When people think of Chicago dining options, their minds go instantly to Chicago-style pizza, or hot dogs sprinkled with celery salt and sport peppers. And of course this is true. You will find unrivaled deep-dish pizza and Chicago dogs in the Windy City. But in the last few decades, restaurants ranging from Szechuan cuisine to world-class fine dining have sprung up, transforming Chicago into a foodie destination for even the most discerning diner.
It seems that the world is falling in love with “mala” or Szechuan peppercorns, an odd little spice that turns your mouth numb. It’s a curious culinary sensation, and one that is somewhat difficult to describe. One of the best places in Chicago to sample dishes flavored with them is at MCCB. Specialties include a charcoal-grilled whole Tilapia, drenched in chili oil, and a hot pot filled with chili oil and flakes, to which you can add meat or vegetables of your choosing. To be fair, this is probably not the best spot to try if you or anyone in your dining party is sensitive to spice. Some of these dishes might blow your head off.
The downside to Chicago’s thriving theater scene is that thousands of people flock into the city’s theaters, which are clustered around the Loop, and it can be tough to get a nearby table for dinner. Cavernous restaurants that serve hundreds of people typically aren’t anything to write home about in terms of quality, so chef Richard Sandoval had to get creative when planning his new restaurant in the Theater District.
Latinicity isn’t so much a restaurant as it is a food court, but don’t let that throw you off. Sandoval has stocked Latinicity with Latin street food vendors plying everything from ceviche to fish tacos to steak with chimichurri to fried plantains. And the bar at the end of the hall mixes a mean margarita. With ample seating and a variety of options for even the pickiest eaters, this is a great place to stop before a show. Keep in mind that they close pretty early – at 8 PM, so if you are looking to get a bite after a show, you’ll have to look elsewhere.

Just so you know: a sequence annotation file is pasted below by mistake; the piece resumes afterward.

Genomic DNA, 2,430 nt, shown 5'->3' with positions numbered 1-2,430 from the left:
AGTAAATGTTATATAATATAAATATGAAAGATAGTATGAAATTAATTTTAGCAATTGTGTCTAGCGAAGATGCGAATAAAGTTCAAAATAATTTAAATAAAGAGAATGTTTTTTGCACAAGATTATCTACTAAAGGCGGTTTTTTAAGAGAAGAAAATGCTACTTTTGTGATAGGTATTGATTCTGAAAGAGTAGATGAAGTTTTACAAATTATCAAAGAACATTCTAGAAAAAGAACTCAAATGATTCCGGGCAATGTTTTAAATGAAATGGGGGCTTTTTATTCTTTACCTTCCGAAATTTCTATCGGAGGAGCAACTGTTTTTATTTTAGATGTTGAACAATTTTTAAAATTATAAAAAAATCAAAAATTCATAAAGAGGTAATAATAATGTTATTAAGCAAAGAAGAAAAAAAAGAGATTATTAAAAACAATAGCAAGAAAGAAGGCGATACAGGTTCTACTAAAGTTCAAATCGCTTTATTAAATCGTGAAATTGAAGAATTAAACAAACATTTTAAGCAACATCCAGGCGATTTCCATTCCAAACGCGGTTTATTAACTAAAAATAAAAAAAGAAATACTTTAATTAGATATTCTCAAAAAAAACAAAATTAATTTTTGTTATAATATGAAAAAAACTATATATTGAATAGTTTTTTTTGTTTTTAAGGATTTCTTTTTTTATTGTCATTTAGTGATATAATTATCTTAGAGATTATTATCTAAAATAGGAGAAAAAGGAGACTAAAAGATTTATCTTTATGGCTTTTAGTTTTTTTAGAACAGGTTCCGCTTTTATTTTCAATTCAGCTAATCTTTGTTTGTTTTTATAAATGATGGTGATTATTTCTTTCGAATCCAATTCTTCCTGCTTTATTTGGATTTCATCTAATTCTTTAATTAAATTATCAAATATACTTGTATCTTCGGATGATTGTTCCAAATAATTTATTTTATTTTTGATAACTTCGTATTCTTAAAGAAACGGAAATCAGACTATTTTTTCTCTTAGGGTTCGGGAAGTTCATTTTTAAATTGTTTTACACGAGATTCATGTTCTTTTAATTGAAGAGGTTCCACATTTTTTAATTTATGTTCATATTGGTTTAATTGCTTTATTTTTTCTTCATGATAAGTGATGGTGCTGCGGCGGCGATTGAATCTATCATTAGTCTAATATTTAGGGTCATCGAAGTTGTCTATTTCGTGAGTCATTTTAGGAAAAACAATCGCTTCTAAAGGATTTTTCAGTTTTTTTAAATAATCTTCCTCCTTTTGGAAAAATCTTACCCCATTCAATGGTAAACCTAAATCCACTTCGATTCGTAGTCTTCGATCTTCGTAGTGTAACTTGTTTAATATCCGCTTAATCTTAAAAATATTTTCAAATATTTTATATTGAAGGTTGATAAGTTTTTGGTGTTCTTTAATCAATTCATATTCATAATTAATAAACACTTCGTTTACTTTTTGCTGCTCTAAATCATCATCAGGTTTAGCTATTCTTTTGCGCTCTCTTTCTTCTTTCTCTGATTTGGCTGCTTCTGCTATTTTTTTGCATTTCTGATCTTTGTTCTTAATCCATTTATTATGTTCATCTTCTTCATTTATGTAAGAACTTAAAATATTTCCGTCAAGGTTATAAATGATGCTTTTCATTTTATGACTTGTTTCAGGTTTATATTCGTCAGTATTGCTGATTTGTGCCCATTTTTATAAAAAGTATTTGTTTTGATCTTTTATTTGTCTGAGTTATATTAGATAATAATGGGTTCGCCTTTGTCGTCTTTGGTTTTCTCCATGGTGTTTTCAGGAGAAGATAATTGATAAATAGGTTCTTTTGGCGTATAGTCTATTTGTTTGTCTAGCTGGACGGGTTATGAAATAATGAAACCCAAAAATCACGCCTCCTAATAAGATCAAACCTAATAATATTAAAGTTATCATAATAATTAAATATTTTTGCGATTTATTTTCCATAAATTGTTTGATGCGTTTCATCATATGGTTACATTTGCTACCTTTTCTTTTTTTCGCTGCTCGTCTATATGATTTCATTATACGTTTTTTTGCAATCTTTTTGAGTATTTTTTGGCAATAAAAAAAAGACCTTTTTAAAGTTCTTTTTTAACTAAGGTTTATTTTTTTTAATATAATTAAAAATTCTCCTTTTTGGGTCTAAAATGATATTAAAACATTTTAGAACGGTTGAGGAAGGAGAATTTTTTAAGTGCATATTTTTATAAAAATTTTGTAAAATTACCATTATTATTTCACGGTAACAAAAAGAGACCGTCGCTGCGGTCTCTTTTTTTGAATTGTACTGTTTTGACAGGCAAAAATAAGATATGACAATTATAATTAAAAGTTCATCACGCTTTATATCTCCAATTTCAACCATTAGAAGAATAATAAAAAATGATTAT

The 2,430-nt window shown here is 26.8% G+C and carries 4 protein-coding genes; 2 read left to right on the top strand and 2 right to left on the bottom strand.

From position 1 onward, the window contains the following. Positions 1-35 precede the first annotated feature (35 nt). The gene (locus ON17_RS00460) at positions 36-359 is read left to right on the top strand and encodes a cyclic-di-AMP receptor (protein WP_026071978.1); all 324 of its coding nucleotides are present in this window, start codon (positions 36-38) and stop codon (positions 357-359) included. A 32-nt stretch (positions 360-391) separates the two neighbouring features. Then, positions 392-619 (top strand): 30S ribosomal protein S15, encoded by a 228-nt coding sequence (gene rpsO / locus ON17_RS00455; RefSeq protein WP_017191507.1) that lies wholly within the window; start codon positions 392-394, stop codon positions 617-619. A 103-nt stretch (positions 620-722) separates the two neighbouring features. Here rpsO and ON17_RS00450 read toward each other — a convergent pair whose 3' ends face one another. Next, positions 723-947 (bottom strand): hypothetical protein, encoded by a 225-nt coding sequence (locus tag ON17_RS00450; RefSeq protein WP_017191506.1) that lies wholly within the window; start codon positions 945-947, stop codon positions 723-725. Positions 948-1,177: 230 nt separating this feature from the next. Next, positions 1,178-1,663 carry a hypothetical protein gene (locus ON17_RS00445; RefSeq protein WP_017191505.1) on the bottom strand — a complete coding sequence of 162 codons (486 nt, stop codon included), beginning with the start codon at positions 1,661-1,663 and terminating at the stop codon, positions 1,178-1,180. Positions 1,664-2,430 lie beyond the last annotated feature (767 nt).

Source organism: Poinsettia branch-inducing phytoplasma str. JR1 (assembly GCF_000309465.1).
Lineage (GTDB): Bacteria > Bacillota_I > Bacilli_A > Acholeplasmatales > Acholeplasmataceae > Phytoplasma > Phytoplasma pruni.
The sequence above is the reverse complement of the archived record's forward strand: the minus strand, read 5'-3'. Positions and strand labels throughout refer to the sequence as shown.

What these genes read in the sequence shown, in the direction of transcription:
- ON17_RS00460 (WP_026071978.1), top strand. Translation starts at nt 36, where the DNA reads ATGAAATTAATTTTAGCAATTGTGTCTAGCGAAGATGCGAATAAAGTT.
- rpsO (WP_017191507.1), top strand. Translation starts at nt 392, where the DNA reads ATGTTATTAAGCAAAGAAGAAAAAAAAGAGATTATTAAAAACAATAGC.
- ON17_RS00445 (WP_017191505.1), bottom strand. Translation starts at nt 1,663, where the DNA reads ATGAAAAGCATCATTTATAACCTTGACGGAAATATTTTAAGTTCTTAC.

The Berghoff is a Chicago mainstay dating back to 1898, and its heavy, hearty German food is the perfect option for Chicago’s freezing winter nights. The cozy wooden interior tricks you into thinking you’re in Munich, while the menu features Bavarian staples such as spatzle, schnitzel, pretzels, bratwurst, and knockwurst. And of course, there is plenty of house-brewed beer. If you miss the Berghoff during your trip you can also stop by their O’hare Airport location; the sausages still hit the spot, but it’s not quite the same experience.
Alinea is the only restaurant in Chicago to receive three Michelin stars, so you should expect to pay quite a bit to dine here. There’s a nondescript exterior, so simple you might pass by it, but the experience is a lot more thrilling on the inside.
Featuring a 16- to 18-course tasting menu, you might sample anything from veal cheeks to lobster to trout roe to a course described as “Balloon, Helium, Green Apple” (yes, you read that correctly). All of these courses are carefully constructed (or sometimes deconstructed) and presented with a flourishes like liquid nitrogen, dry ice, and smoke. Needless to say, save this one for a special occasion.